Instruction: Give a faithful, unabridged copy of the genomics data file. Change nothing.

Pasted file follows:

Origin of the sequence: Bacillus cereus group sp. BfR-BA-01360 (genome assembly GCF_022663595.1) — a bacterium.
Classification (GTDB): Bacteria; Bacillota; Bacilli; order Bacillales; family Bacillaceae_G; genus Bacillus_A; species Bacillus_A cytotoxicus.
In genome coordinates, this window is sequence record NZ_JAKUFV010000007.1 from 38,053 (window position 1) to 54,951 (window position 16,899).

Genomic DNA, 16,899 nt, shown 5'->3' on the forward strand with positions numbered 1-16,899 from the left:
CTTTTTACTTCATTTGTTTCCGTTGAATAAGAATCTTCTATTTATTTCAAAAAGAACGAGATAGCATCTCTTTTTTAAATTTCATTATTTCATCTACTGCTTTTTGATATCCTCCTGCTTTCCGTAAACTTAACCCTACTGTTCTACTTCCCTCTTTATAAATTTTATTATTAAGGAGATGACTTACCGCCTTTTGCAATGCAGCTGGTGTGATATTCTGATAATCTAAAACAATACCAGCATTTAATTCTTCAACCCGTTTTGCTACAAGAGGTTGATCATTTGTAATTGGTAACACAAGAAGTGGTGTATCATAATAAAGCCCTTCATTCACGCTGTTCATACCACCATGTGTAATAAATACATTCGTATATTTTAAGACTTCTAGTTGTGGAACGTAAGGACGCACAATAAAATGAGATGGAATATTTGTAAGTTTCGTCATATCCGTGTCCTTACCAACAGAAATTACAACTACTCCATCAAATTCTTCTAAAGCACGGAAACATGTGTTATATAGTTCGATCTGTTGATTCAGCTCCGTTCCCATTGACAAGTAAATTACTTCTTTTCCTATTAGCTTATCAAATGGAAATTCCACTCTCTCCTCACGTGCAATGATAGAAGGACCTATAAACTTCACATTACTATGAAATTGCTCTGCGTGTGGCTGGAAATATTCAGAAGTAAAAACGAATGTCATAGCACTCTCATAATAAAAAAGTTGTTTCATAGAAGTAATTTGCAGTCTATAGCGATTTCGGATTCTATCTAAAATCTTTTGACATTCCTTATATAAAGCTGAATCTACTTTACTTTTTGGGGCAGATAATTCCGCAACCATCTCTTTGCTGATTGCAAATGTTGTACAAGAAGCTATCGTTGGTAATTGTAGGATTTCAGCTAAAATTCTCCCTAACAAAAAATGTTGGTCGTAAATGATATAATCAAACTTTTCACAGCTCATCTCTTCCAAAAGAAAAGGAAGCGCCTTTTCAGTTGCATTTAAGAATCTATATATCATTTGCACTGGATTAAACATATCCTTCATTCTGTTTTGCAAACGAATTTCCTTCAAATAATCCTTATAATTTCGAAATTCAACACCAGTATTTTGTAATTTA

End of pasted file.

Origin of the sequence: Bacillus cereus group sp. BfR-BA-01360 (genome assembly GCF_022663595.1) — a bacterium.
Classification (GTDB): Bacteria; Bacillota; Bacilli; order Bacillales; family Bacillaceae_G; genus Bacillus_A; species Bacillus_A cytotoxicus.
In genome coordinates, this window is sequence record NZ_JAKUFV010000007.1 from 38,053 (window position 1) to 54,951 (window position 16,899).

Genomic DNA, 16,899 nt, shown 5'->3' on the forward strand with positions numbered 1-16,899 from the left:
CTTTTTACTTCATTTGTTTCCGTTGAATAAGAATCTTCTATTTATTTCAAAAAGAACGAGATAGCATCTCTTTTTTAAATTTCATTATTTCATCTACTGCTTTTTGATATCCTCCTGCTTTCCGTAAACTTAACCCTACTGTTCTACTTCCCTCTTTATAAATTTTATTATTAAGGAGATGACTTACCGCCTTTTGCAATGCAGCTGGTGTGATATTCTGATAATCTAAAACAATACCAGCATTTAATTCTTCAACCCGTTTTGCTACAAGAGGTTGATCATTTGTAATTGGTAACACAAGAAGTGGTGTATCATAATAAAGCCCTTCATTCACGCTGTTCATACCACCATGTGTAATAAATACATTCGTATATTTTAAGACTTCTAGTTGTGGAACGTAAGGACGCACAATAAAATGAGATGGAATATTTGTAAGTTTCGTCATATCCGTGTCCTTACCAACAGAAATTACAACTACTCCATCAAATTCTTCTAAAGCACGGAAACATGTGTTATATAGTTCGATCTGTTGATTCAGCTCCGTTCCCATTGACAAGTAAATTACTTCTTTTCCTATTAGCTTATCAAATGGAAATTCCACTCTCTCCTCACGTGCAATGATAGAAGGACCTATAAACTTCACATTACTATGAAATTGCTCTGCGTGTGGCTGGAAATATTCAGAAGTAAAAACGAATGTCATAGCACTCTCATAATAAAAAAGTTGTTTCATAGAAGTAATTTGCAGTCTATAGCGATTTCGGATTCTATCTAAAATCTTTTGACATTCCTTATATAAAGCTGAATCTACTTTACTTTTTGGGGCAGATAATTCCGCAACCATCTCTTTGCTGATTGCAAATGTTGTACAAGAAGCTATCGTTGGTAATTGTAGGATTTCAGCTAAAATTCTCCCTAACAAAAAATGTTGGTCGTAAATGATATAATCAAACTTTTCACAGCTCATCTCTTCCAAAAGAAAAGGAAGCGCCTTTTCAGTTGCATTTAAGAATCTATATATCATTTGCACTGGATTAAACATATCCTTCATTCTGTTTTGCAAACGAATTTCCTTCAAATAATCCTTATAATTTCGAAATTCAACACCAGTATTTTGTAATTTA